Throughout the process of creating the app, I hit a few design blocks. Originally, I had programmed the app to take users to different screens featuring each location. However, this function served to bog the app down an incredible about as keeping many screens available required a lot of processing power. Therefore, I changed the design to feature various hidden components that could be revealed. Another issue I had to overcome was the file size of the images I used. When buttons representing each location were clicked, an image and corresponding description of the building would be revealed on the screen. When simply scaling down the pictures in the app, the large file size still remained in the app’s files. Therefore, I had to manually decrease the quality and size of the images so that when put into the app’s set of media, the file size would not be ridiculous. The final problem was the lack of a search function. I had originally intended for users to be able to search for places within the app, yet that function was proving to be too difficult to program. Therefore, I included two additional functions. The first was an image of the Davidson campus at large, which would help users pinpoint where they were. The other function was one that connected to a web browser that brought up the search engine. In this way, users could look up any location that they either could not find or was not included in the app.

There are a few additional parts to the creation of the app. Most of the programming is redundant copies of code for different objects that need to behave the same way. The first and main screen of the app has the most programming, and the buttons are designed to toggle the visibility of the various groups of objects. There is also programming to set all these objects as invisible, as the app sets the elements visible by default. Additionally, the text must be spaced appropriately in the designer, as the space you can see in the app creator is not the same as what will appear in the actual app; a lot of trial and error was necessary to keep the text from overlapping with different parts of other texts. The other buttons simply navigate the screens.

Part 3: Results and Moving Forward

After beta testing, the feature most desired was specific directions to the various locations based on where you were when you accessed the app. The descriptions as of now have general directions to the various buildings, namely by saying what other buildings and features neighbor the structure in question. I do believe it is possible to attain this, but the programming is complex and wouldn’t meet the primary deadline and it is not essential to use of the app. Other features brought up when showcasing the app are as follows. Firstly, during better season I will need to update the pictures with more flattering weather as a backdrop or otherwise dive into the archives to find some quality pictures of the various buildings around campus. Next, I will need to add more locations to the app, and perhaps even group them. Right now, the locations are limited to main academic buildings and other buildings that would be important for freshmen and families of freshmen, who would most likely be in need of the app. After more time I can add more locations to make the app more comprehensive. After all this, hopefully the app would be in a good position to potentially submit this app to Davidson to be distributed to various parents and students during the year.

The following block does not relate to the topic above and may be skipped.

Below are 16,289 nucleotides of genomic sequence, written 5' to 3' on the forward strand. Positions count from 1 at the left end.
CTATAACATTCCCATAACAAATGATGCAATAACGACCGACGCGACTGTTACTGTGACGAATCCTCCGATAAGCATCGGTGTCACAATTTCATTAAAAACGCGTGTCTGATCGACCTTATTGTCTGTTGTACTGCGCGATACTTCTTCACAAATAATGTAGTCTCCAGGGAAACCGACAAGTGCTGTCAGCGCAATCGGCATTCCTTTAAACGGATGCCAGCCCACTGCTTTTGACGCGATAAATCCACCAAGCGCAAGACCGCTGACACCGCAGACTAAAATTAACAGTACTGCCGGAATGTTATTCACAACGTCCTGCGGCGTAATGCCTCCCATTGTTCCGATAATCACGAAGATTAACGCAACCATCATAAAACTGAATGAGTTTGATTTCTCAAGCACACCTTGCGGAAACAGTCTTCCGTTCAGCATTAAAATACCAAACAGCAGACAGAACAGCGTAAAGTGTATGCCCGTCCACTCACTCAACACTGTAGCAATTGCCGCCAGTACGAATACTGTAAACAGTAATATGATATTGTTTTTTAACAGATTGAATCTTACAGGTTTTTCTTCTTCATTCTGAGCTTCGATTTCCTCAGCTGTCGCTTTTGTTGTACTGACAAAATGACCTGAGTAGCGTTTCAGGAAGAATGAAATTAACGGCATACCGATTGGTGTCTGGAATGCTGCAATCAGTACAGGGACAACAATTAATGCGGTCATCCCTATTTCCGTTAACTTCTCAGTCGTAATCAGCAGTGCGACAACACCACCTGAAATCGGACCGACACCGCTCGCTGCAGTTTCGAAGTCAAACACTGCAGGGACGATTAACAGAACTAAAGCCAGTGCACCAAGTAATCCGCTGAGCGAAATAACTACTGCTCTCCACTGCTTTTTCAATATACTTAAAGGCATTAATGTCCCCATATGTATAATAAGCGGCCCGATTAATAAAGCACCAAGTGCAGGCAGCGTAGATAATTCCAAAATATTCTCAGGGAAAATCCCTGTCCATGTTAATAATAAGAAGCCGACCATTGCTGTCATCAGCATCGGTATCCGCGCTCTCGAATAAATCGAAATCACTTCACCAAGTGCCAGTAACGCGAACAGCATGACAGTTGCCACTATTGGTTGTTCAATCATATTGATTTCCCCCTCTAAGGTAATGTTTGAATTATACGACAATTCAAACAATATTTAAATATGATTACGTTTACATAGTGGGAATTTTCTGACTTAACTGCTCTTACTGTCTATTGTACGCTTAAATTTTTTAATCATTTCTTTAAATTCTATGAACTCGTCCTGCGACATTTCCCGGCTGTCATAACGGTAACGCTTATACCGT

Project and the Field of the Digital Humanities:

One of the biggest challenges that Digital Studies as a whole faces is how abstract and complex its fundamental products are. There is often a high threshold for complexity leaving many creators and users confused because they lack specific knowledge of the particular processes of the Digital Studies. In the realm of Digital Mapping, the various coordinate systems, terms, and file types prevent creators from going as far beyond traditional mapping ideas as they could and keeps the layman away from using the products, as only those immersed in the study of Digital Mapping can understand the scope of the complexity of some of the projects. They may be able to see the big picture, but unlike text files or images, very few understand the mechanics of the processes. With the Digital Map App of Davidson College, I hope to create a simple linking of the ideas of geospatial data that serves as both a practical tool for navigation as well as a simple example of how geospatial data can be approached by an average user.

Stephen Ramsay and Rockwell’s “Developing Things: Notes toward an Epistemology of Building in the Digital Humanities” offers a clear and concise summation of the general issues surrounding digital studies as a whole. Ramsay and Rockwell argue that the abstract nature of Digital Studies as a whole has left many within the community questioning and arguing about what the definition is. This is in part due to the wide range of complex ideas that are a part of different segments of the Digital Humanities, how “but their work is all about XML, XSLT, GIS, R, CSS, and C” (Ramsay, Rockwell). While many average users of computers understand how text can be bolded or italicized and at least know that JPEG and PNG files refer to images, for most people the aforementioned file types are simply gibberish. In addition, in Ramsay and Rockwell’s discussion, there is no uniformity in the use of these file types across even the subsections of the Digital Humanities. Not every map is made with GIS, and not every program is run by C. This complexity is part of why it seems Ramsay and Rockwell have left out discussion of the Digital Humanities for the common man, the only noticeable omission in the article. While I would have liked the discussion there, if the Digital Humanities departments cannot define themselves, then it would be difficult for a layman to have any idea where to start.